Stan Szpytek headshot
Stan Szpytek

A ruthless pandemic, raging wildfires, catastrophic hurricanes and the threat of civil disturbance in cities across the country are just a few of the emergencies and disasters that senior living communities have had to confront over the past several years. Not to mention frequent power failures, small fires, smoke scares, staffing shortages and supply chain disruptions that occur regularly in all types of occupancies that provide services to our nation’s older generations.

The question that must be asked is this: How should senior living communities prepare for every conceivable type of emergency or disaster that they may face on any given day? The answer starts with getting back to the basics.

A colleague with the American Assisted Living Nurses Association who regularly works with senior living communities to identify and reduce risk as well as enhance quality told me that she was amazed at how many employees she interviews who have never had the experience of discharging a fire extinguisher. This begs the question: How comprehensive are emergency preparedness training regimens in senior living communities if training is limited to the classroom? 

As a life safety and emergency preparedness consultant, I regularly review emergency protocols in senior living communities and healthcare facilities. I often find that although many providers use robust training programs that are delivered in a virtual or video format by reputable training organizations, very limited hands-on training occurs in these occupancies. 

Even when it comes to the basics of the R.A.C.E. (rescue, alarm, confine, evacuate / extinguish) and P.A.S.S. (pull, aim, squeeze, sweep) procedures, employees often watch videos on those subjects but are not given the opportunity to actually practice those functions. Similarly, procedures such as evacuation, sheltering-in-place and lockdown are presented in the classroom but not necessarily exercised in a hands-on capacity.

For senior living community owners and operators to have realistic expectations that their team will perform well when the “big one” occurs, they must prepare their staff members through a variety of processes that include hands-on training, drills and exercises to properly manage the day-to-day emergencies that undoubtedly will occur.

A few tips to consider:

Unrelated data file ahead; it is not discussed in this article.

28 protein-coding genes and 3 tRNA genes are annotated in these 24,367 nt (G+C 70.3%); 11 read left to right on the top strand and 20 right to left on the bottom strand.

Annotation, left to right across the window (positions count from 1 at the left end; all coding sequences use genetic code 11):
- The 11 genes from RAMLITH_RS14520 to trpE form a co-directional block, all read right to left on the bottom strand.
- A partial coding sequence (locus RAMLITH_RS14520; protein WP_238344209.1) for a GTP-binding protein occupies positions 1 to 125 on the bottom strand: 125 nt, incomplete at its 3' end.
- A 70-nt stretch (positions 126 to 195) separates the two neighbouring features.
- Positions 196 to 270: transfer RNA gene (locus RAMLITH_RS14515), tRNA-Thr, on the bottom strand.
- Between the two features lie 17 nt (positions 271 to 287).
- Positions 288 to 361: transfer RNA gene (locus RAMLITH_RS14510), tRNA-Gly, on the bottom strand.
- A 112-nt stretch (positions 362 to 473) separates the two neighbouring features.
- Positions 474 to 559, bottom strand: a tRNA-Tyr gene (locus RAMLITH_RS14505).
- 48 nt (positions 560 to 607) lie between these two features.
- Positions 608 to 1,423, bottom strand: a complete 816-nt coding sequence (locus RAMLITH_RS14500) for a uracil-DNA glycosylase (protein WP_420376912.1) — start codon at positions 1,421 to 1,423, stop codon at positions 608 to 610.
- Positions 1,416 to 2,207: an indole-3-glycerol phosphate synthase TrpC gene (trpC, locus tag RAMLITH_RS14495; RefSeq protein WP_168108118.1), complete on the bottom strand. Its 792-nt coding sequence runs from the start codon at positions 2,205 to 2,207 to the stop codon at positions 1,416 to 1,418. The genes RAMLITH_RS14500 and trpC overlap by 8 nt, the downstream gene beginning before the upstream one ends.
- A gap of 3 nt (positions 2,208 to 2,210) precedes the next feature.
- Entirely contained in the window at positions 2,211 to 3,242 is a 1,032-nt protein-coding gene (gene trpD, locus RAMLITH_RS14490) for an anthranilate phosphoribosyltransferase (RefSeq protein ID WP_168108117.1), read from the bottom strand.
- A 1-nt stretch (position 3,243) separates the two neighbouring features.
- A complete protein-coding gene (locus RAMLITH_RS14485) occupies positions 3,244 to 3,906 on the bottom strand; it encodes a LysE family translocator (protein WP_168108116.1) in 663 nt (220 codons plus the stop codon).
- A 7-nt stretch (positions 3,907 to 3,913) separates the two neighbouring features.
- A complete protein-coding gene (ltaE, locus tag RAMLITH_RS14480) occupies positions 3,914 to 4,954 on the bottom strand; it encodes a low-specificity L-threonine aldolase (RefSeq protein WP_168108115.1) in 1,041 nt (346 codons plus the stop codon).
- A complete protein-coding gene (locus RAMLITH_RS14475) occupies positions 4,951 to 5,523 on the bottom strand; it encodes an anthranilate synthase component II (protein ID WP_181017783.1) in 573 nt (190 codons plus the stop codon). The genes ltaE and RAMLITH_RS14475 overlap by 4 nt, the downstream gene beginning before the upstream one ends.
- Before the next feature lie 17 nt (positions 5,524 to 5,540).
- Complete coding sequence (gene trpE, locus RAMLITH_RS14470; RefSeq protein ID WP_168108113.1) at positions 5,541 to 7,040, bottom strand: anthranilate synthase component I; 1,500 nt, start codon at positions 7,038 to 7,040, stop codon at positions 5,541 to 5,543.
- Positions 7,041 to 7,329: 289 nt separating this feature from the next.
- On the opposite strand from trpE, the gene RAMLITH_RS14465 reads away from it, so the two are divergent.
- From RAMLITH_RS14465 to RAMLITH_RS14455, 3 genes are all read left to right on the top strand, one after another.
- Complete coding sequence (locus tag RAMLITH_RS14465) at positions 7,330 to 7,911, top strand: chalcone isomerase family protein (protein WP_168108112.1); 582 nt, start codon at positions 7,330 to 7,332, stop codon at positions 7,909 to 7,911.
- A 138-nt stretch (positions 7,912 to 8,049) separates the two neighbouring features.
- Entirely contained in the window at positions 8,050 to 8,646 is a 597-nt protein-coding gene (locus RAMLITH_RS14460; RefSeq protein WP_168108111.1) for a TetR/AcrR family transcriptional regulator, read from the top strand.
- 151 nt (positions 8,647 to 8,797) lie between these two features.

• Identify a person to be your community’s emergency preparedness “champion” to coordinate training, drills and exercises; this person should possess a passion for safety and preparedness.
  • Work with your community’s fire extinguisher vendor to coordinate hands-on fire extinguisher training for all staff members.
  • Invest in a fire extinguisher training simulator that uses laser technology to provide employees with a realistic experience on how to extinguish a fire without starting a real fire.
  • Contact your local fire department or emergency management agency to see whether it will help you coordinate a disaster drill or other emergency exercises at the facility.
  • Conduct an emergency lockdown drill where staff members practice the process of securing residents and the perimeter of the entire building or campus.
  • Coordinate an emergency preparedness fair where several interactive activities are available so that staff members can practice things such as evacuation carries, first aid, CPR and fire extinguisher use.
  • Host a Stop the Bleed ( class at your community.
  • Encourage staff participation with the local community emergency response team program.

Emergency preparedness does not happen by accident. Always remember: It’s a normal day — until it isn’t. Crisis can strike in a blink of an eye, and now is the time to level up readiness at your senior living community to help ensure positive outcomes when emergencies and disasters strike.

Stan Szpytek is the president of the national consulting firm Fire and Life Safety Inc., based in Mesa, AZ. He is a consultant for the American Assisted Living Association and is the life safety/disaster planning consultant for the Arizona Health Care Association, the California Association of Health Facilities and the Utah Health Care Association. Szpytek is a former deputy fire chief and fire marshal with more than 40 years of experience in life safety compliance and emergency preparedness. For more information, visit or e-mail Szpytek at [email protected].

The opinions expressed in each McKnight’s Senior Living guest column are those of the author and are not necessarily those of McKnight’s Senior Living.

Have a column idea? See our submission guidelines here.